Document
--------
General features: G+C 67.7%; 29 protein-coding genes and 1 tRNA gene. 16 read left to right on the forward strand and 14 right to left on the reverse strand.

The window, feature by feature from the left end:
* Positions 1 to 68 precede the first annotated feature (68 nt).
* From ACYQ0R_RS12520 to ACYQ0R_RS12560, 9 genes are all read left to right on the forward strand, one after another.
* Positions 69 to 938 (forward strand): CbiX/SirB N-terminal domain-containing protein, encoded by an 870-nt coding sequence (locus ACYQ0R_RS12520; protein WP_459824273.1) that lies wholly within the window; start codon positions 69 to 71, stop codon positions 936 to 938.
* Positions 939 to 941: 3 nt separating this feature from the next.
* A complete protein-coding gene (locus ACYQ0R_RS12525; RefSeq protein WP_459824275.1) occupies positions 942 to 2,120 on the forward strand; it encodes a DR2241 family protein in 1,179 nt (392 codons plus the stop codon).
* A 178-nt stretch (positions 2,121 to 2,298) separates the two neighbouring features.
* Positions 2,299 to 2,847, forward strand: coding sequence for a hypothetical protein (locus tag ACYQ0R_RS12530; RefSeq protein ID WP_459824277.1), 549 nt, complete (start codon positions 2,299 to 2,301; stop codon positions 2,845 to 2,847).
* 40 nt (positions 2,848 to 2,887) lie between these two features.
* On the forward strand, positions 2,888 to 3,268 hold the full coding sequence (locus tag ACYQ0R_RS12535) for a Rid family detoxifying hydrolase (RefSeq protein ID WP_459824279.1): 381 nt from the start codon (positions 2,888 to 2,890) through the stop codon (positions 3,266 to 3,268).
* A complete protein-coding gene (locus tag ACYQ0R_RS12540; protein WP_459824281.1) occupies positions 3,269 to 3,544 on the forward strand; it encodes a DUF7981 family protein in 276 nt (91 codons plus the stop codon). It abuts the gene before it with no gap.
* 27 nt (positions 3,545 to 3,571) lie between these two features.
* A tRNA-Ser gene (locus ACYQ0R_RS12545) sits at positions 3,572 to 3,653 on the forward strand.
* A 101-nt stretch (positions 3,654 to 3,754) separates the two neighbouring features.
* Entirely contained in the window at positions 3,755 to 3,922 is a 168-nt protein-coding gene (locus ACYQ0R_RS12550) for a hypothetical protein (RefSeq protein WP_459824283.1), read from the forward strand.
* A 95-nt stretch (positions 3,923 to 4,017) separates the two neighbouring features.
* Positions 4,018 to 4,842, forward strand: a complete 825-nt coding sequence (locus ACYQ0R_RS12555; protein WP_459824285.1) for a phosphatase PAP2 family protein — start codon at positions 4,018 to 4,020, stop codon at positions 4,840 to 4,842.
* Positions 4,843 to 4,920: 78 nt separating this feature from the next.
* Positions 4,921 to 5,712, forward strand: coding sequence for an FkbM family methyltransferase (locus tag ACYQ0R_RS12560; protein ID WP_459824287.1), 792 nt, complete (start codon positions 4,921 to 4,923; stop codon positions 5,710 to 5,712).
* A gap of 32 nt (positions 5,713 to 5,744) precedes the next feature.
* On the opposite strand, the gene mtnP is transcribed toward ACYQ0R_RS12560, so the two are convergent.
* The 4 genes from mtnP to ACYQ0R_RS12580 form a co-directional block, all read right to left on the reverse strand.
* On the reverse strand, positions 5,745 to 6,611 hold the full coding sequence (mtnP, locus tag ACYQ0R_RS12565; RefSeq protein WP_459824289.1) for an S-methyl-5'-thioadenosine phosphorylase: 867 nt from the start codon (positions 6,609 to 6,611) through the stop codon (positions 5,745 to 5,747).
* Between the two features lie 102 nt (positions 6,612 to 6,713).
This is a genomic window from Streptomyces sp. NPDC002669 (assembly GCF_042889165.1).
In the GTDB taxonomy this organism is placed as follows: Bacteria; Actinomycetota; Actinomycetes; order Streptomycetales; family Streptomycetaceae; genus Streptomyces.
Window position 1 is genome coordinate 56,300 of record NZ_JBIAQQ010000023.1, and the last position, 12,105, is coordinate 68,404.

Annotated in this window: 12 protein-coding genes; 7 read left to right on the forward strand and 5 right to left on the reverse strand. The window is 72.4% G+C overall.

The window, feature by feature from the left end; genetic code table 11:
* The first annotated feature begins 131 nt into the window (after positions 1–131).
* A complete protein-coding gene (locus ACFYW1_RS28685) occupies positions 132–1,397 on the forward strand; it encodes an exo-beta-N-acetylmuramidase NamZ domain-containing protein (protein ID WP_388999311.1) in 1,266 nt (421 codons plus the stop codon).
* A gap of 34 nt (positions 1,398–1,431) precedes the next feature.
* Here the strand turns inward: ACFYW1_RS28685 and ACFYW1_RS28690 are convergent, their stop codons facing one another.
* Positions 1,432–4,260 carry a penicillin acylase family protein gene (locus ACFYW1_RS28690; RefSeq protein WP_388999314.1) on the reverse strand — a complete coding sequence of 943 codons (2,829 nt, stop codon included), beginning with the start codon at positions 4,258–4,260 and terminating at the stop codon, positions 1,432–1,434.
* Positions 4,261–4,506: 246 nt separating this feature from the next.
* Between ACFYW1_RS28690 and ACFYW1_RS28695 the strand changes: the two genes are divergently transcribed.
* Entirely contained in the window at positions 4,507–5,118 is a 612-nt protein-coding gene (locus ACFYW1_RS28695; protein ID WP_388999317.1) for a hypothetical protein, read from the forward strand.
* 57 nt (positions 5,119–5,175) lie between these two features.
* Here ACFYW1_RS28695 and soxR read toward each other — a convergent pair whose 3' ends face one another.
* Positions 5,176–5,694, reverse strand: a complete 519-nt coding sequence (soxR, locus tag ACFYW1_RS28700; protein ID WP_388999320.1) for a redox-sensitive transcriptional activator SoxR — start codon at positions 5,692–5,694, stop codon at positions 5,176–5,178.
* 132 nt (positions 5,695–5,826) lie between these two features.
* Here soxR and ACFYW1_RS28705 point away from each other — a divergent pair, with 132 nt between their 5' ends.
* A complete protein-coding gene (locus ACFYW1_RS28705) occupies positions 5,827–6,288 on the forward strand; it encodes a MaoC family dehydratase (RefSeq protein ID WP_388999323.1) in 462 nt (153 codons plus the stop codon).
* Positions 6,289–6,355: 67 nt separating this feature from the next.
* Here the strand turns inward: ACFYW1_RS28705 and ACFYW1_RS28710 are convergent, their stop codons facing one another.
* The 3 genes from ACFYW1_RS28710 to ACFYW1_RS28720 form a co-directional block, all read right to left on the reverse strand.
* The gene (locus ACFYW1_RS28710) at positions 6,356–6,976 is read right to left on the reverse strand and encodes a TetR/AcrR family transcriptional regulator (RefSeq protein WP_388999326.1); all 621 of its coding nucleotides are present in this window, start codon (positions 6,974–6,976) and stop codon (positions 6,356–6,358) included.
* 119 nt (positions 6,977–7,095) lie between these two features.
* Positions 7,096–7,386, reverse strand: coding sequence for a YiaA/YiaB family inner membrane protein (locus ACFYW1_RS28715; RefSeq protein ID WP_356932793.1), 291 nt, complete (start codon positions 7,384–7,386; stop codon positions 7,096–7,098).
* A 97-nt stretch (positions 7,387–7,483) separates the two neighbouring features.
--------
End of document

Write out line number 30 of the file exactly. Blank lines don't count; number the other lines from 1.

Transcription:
The window, feature by feature from the left end; genetic code table 11: